September being over always sucks because my birthday is in September and I’m always like, wow, look at all the things I haven’t achieved this year. Again. Bad times. Anyway, I feel like I haven’t read as much this month as I did last month, even though I did spend two weeks sat in a jury room where a LOT of reading took place! My goodreads reading challenge tells me I am 3 books behind schedule, so hopefully I can catch up in October!
Revolution – Russell Brand
I haven’t read a non fiction book since I left university – there is something about academic texts that sort of puts you off the genre tbh. I mentioned in my library haul that I had wanted to read Revolution before the election, I had enjoyed watching Russell’s videos on politics etc and I’ve always enjoyed his writing style. I guess, the time I read it was still relevant because of the whole Labour Leadership elections, I found it a very insightful look at capitalism and our society as a whole, but I think the fact that I’m already a bit of a socialist meant I was a little clouded by it.
The Drowning of Arthur Braxton – Caroline Smailes
A few of the blogs I follow had raved about this book when it was first released and I had searched for it at the time to no avail, but then Luke Cutforth announced that he was making the feature film version and did a whole kickstarter thing to help fund it and well, that did wonders because suddenly, this was in stock again every where! I picked it up at the kindle store and it was amazing! While it’s definitely one of the weirder concepts I’ve come across in fiction, I found the narration to be incredibly engaging and honestly, I am kind of excited at the prospect of seeing it on the big screen.
The Scorch Trials – James Dashner
This was released at the cinema at the beginning of September, how has it been a year already since the Maze Runner was out? It feels like I was going to read this pretty much after I finished the Maze Runner but time slipped through my fingers it seems! Like the last one, I enjoyed it, but I’m not entirely sure why, the narration wasn’t anything special and the story itself bordering on the ridiculous at times, but it was super fun nonetheless!
The Death Cure – James Dashner
Well, I couldn’t not move straight on to the Death Cure after the ending of the Scorch Trials! What is it with this series?! Each book has been so fast paced and so much fun that the bits of the narration, which aren’t all that strong and the bits of the story that are a little ridiculous (like seriously, how much more can WICKED do to these kids?!) don’t matter at all! This series has given me so many thrills and so many feels I think it might stay with me for a while! Also, now I’ve read the whole series, I think the casting for the next two films is kind of perfect!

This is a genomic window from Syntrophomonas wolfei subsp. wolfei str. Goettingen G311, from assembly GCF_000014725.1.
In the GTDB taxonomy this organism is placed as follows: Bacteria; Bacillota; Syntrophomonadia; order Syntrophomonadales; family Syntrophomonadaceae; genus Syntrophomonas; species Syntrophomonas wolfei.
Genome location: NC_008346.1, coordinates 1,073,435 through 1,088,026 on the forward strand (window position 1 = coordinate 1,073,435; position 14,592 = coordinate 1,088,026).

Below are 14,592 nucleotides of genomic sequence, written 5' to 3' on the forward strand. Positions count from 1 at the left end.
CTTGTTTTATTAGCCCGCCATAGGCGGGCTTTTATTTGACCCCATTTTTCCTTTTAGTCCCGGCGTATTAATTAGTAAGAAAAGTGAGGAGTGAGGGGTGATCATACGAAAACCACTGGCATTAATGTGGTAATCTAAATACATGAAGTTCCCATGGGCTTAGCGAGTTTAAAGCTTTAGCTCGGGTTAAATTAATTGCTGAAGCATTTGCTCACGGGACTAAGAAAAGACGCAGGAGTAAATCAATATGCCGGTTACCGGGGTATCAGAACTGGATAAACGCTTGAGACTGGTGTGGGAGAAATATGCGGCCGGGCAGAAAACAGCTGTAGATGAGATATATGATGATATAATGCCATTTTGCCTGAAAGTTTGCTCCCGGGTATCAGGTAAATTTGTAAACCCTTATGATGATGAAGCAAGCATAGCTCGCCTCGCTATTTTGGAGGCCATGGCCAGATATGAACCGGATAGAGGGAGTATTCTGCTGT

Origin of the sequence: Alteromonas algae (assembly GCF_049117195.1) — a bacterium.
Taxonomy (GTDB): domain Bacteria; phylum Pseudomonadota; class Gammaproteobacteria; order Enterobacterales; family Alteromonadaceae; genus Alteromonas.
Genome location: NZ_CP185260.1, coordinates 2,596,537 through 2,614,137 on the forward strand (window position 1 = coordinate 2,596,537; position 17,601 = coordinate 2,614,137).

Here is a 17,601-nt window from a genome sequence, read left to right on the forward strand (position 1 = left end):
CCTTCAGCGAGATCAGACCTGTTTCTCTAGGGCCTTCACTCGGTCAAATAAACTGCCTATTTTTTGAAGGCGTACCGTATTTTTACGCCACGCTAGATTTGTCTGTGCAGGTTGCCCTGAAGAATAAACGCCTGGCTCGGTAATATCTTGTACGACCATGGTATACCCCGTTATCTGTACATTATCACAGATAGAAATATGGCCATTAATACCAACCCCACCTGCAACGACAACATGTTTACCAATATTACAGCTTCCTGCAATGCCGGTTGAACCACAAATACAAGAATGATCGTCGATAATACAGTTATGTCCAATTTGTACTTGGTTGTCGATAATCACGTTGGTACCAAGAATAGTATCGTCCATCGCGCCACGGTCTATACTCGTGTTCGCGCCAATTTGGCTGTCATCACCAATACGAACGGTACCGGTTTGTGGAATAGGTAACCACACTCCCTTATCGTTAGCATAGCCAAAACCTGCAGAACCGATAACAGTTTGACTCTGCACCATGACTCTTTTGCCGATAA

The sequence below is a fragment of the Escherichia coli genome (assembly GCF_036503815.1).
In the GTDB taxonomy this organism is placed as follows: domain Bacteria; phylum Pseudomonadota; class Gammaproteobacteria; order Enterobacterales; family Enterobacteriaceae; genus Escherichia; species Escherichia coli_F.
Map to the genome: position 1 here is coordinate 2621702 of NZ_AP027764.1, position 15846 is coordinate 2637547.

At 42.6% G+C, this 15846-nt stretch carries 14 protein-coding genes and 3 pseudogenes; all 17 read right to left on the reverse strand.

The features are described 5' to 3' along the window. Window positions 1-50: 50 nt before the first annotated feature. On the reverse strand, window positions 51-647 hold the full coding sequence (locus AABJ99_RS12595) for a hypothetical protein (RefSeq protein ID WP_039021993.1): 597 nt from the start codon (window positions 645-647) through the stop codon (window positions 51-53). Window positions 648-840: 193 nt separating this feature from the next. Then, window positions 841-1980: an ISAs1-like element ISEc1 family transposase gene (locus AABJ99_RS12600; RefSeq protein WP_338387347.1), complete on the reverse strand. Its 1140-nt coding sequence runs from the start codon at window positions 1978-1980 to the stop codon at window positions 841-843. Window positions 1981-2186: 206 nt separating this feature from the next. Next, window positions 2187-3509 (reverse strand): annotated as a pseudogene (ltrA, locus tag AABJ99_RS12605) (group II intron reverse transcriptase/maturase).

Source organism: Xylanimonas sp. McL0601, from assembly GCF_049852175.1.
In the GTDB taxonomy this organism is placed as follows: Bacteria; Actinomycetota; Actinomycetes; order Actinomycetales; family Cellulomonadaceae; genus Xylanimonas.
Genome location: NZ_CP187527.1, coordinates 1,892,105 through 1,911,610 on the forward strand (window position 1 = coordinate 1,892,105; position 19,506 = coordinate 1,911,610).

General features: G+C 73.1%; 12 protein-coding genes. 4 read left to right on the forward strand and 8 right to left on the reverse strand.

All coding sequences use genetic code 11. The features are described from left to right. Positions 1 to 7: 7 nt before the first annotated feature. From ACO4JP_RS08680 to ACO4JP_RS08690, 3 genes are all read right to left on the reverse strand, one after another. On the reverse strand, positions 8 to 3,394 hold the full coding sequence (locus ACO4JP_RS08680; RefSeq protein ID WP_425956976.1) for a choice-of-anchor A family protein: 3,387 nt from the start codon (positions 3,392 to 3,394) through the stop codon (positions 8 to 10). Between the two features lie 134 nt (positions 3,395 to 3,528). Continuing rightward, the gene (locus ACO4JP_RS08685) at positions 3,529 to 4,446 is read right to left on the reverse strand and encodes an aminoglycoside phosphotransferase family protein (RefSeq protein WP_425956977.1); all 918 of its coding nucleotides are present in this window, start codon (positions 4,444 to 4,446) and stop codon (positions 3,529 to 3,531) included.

Beauty Queens – Libba Bray
Finishing this was definitely a case of wtf did I just read. It was incredible. Completely bat shit crazy, but incredible. I think this might be the most feminist book I have ever read, it was wonderful! So many strong, independent women, who were all different and didn’t just talk about boys! And there were LGBT characters and disabled characters and characters of colour and just ALL THE CHARACTERS! Also there was a touch of political dialogue and some conspiracy and dear God. Libba Bray is quickly becoming a fave.
Where Rainbows End – Cecelia Ahern
I bloody love this book, I ended up watching Love Rosie (the film adaptation) the other day and decided that I could do with a re read as it had been years since I read this and also ages since I read any Cecelia Ahern. Love Rosie wasn’t bad actually, way better than PS I love you’s adaptation, but still, the book was better. Why can’t anyone cast Irish actors to play Irish characters?
When We Were – Alexandra Diez
You can read my review of this here, while it isn’t a bad book necessarily, I didn’t get on with it very well, it reminded me a lot of Keeping You A Secret, which I didn’t get on with very well either to be honest. I do love a good LGBTQA story though and I would love to see what you guys think of it!
Look Whos Back – Timur Vermes
On the one hand I’m like, should I find a book about Hitler funny, but on the other I’m thinking, one way to make people like him less threatening is to see them as ridiculous and laugh at them. This book wasn’t the best I’ve ever read, but it was certainly very different and I had a lot of fun reading it!